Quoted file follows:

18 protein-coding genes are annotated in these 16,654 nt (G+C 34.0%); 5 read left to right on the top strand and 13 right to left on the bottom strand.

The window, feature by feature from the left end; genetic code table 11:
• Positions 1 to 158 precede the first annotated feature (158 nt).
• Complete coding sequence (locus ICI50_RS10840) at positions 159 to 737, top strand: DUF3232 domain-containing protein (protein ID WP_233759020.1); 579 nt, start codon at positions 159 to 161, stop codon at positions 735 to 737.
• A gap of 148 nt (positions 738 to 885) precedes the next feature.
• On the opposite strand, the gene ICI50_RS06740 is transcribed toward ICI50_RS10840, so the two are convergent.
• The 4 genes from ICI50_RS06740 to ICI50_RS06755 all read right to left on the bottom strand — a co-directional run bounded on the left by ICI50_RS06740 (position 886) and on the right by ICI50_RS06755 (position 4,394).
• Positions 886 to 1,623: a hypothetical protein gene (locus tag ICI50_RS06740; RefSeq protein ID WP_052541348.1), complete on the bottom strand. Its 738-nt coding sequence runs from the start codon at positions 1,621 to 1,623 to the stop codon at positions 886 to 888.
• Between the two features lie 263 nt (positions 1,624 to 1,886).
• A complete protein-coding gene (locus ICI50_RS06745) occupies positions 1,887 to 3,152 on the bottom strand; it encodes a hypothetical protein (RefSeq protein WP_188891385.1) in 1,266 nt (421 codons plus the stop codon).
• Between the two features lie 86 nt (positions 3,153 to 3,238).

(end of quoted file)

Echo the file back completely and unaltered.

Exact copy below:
18 protein-coding genes are annotated in these 16,654 nt (G+C 34.0%); 5 read left to right on the top strand and 13 right to left on the bottom strand.

The window, feature by feature from the left end; genetic code table 11:
• Positions 1 to 158 precede the first annotated feature (158 nt).
• Complete coding sequence (locus ICI50_RS10840) at positions 159 to 737, top strand: DUF3232 domain-containing protein (protein ID WP_233759020.1); 579 nt, start codon at positions 159 to 161, stop codon at positions 735 to 737.
• A gap of 148 nt (positions 738 to 885) precedes the next feature.
• On the opposite strand, the gene ICI50_RS06740 is transcribed toward ICI50_RS10840, so the two are convergent.
• The 4 genes from ICI50_RS06740 to ICI50_RS06755 all read right to left on the bottom strand — a co-directional run bounded on the left by ICI50_RS06740 (position 886) and on the right by ICI50_RS06755 (position 4,394).
• Positions 886 to 1,623: a hypothetical protein gene (locus tag ICI50_RS06740; RefSeq protein ID WP_052541348.1), complete on the bottom strand. Its 738-nt coding sequence runs from the start codon at positions 1,621 to 1,623 to the stop codon at positions 886 to 888.
• Between the two features lie 263 nt (positions 1,624 to 1,886).
• A complete protein-coding gene (locus ICI50_RS06745) occupies positions 1,887 to 3,152 on the bottom strand; it encodes a hypothetical protein (RefSeq protein WP_188891385.1) in 1,266 nt (421 codons plus the stop codon).
• Between the two features lie 86 nt (positions 3,153 to 3,238).